Review: X-Men Origins: Wolverine

· Joanthan Poritsky

[![]( huge-jackman.jpg)]( /wolverine-marvel-huge-jackman.jpg)Sitting down to consider an entire series of X-Men (X-People?) Origins films, I am reminded of Chaucer, the Middle English scribe whose death kept him from completing nearly 100 promised stories in The Canterbury Tales. With any luck, I’ll be long dead before anyone tries to make another installment in this franchise with the same foolhardy bravado that director Gavin Hood and his team have brought to X-Men Origins: Wolverine.

The film opens with a hint of promise in northwestern Canada in 1845. A sickly young James Logan, who is to become our Wolverine, accidentally kills his biological father (who had just killed his adopted father!) with his newly discovered retractable bone claws and runs off to the woods. There, another boy, Victor, who we just learned is in fact James’s brother, is waiting. They run off together, promising never to separate and to never go back.

As it turns out, Victor is a mutant just like James. He will grow up to become who X-heads will recognize as Sabretooth, though filmgoers will never know that as he is never bestowed a fabulous nom de guerre as our hunky Logan is (Wolverine, rawr). Since their main power is the ability to cheat death, they live on through history, though oddly, United States history. For whatever reason, these two mutant Canucks fight in every major U.S. war of the last two centuries. This confusion is compounded by the question: if they are immortal, why did they choose to stay thirty-five forever? Normally I might gloss over these niggles, but this is an origin story after all; these are the questions we need answers to.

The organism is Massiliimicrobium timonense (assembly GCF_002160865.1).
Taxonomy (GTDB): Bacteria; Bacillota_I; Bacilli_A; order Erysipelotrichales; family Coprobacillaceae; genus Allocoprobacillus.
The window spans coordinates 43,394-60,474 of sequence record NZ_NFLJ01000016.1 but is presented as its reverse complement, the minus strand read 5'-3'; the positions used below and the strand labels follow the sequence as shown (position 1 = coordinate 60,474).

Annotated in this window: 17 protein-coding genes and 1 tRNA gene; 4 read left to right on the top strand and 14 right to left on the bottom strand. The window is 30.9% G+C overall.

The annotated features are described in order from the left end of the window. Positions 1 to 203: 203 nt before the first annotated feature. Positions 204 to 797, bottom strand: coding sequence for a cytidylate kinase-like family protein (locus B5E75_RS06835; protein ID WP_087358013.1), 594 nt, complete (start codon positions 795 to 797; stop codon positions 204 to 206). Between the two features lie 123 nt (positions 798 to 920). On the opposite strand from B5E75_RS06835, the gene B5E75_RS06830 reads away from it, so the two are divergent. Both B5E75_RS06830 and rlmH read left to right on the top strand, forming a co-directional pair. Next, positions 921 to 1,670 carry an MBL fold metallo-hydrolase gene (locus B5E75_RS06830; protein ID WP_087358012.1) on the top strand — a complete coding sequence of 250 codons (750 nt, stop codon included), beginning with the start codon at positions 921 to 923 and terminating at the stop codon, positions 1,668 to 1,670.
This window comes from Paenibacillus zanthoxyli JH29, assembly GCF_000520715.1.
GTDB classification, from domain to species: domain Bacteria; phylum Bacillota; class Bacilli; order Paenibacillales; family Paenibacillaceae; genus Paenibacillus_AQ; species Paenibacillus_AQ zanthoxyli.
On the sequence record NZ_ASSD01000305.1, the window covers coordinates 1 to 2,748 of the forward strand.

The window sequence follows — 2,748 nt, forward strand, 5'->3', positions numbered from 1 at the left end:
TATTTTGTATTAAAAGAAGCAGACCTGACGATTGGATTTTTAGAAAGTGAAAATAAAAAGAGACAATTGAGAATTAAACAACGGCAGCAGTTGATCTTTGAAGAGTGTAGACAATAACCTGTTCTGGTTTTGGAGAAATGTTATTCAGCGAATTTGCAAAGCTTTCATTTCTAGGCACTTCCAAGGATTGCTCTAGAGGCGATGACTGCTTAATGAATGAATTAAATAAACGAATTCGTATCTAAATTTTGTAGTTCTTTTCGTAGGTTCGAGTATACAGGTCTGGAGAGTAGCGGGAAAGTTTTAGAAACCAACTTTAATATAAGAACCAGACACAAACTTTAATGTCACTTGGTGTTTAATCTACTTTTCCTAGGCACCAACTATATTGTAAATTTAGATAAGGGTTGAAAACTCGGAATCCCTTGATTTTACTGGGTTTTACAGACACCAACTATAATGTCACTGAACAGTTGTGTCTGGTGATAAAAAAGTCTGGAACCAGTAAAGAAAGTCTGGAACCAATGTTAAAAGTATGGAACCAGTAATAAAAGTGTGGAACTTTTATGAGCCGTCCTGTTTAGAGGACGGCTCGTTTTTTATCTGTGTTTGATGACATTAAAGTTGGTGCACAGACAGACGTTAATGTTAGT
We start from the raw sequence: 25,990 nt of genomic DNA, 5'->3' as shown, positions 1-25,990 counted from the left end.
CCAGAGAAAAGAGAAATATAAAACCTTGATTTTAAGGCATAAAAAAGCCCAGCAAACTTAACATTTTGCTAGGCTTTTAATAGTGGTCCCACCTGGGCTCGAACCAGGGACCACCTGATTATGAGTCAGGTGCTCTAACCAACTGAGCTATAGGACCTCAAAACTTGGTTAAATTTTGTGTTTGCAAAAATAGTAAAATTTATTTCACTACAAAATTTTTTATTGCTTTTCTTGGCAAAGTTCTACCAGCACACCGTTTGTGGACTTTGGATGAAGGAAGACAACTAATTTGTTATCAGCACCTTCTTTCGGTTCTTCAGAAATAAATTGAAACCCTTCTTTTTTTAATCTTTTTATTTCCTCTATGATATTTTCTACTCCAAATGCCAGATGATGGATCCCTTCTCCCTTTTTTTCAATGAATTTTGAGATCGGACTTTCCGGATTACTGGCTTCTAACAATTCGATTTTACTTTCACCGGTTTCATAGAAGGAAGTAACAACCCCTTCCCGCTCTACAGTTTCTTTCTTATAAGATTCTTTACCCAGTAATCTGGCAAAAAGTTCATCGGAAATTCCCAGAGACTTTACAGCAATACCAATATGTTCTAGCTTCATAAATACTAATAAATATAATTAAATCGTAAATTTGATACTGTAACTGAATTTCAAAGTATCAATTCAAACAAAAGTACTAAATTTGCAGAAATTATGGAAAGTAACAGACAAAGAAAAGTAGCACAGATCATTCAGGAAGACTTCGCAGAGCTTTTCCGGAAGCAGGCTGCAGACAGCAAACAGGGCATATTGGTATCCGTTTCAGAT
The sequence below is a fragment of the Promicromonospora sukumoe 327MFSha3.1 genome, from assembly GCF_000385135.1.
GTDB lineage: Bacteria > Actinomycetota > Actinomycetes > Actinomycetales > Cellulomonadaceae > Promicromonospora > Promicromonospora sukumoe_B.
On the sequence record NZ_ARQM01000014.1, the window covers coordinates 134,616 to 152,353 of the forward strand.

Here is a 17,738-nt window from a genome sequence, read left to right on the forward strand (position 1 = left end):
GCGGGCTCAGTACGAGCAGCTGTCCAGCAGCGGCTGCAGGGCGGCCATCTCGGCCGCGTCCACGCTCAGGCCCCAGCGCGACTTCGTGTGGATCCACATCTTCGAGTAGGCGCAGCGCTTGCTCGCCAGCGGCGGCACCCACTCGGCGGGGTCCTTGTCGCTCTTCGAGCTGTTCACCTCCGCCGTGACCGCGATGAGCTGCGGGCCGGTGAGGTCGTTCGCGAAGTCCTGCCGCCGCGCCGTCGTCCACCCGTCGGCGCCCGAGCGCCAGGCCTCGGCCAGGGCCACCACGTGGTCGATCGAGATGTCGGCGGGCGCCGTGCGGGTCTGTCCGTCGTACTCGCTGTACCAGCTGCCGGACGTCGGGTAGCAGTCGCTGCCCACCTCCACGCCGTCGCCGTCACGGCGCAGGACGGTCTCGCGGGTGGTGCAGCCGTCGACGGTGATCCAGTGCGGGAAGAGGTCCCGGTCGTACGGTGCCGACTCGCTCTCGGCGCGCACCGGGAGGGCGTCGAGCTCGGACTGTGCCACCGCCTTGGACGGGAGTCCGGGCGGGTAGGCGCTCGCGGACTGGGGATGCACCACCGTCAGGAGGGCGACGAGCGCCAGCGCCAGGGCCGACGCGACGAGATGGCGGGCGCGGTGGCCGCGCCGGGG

Their extreme abilities are noticed by a William Stryker, who invites them to an elite unit of mutant soldiers. On a special ops mission in “Africa” (geeeeezus can’t you be more specific?), Logan backs down when things get too ugly, what with the killing and torture of civilians and all. This pits him against his bloodthirsty brother, setting off a thin plotline which doesn’t warrant much explanation. From the get go, our feisty protag believes in the powers of good. This, among all the other noise and confusion, is the real problem with this film.

Origin stories are as old as oral storytelling and they have remianed consistenly unchanged. Ultimately, an origin relies not on the acquisition of power or skill, but rather on the choosing to work toward either good or evil. Off the bat, Logan is a good guy, stopping his megalomaniac brother from succumbing to evil within the first fifteen minutes of the film. Why is he so righteous? This is the one question we needed answered but were denied.

To switch off the cerebral deconstruction of the film, I should mention that the action scenes are wholly unappealing. For one, the effects look ludicrously fake, particularly a heavy reliance on green-screened backgrounds. This is the stuff of made for TV movies and it’s insulting to think that audience’s would stand for it. This film is a surefire hit considering the X-Men branding, why not throw a bit of cash into some actual locations?

As for Mr. Hood, whose Tsosti won best foreign language film at the 2006 Oscars, I don’t know that blame for this schlocky film should rest entirely on his shoulders. He is not the first independant director thrust into the fold of a messy studio blockbuster which nearly swallows him whole. Antoine Fuqua (whose Training Day nabbed Denzel Washington his first best actor Oscar) is another filmmaker who was nearly shuffled into obscurity after his disastrous 2004 actioner, King Arthur.

Ever since the success of Spiderman, with niche horror director Sam Raimi at the helm, Hollywood has been seeking out fringe directors for their biggest projects. In many cases, such as in the choice of Alfonso Cuarón (a foreign film oscar nominee) to direct Harry Potter and the Prisoner of Azkaban, which resulted in, at least in this critic’s opinion, the most beautiful and moving pic in the franchise. Mr. Hood did not prove as adept at honing his skills for a film of this size. This film is clunky at best, cheesy at worst. It feels almost as if no one is driving this caravan, which is where Gavin Hood, who may one day become a great director, has failed us.

As I’m sure you know, X-Men Origins: Wolverine was illegally distributed on the internet a month ago. The cause of that leak is still unknown, at least publicly, but it fits in line with the overall problem with this film: no one is home at the top. The story lumbers along with very little holding it together. Perhaps the leak was an accident, committed by one of the many people involved on this film who were obviously looking the other way as it completely fell apart.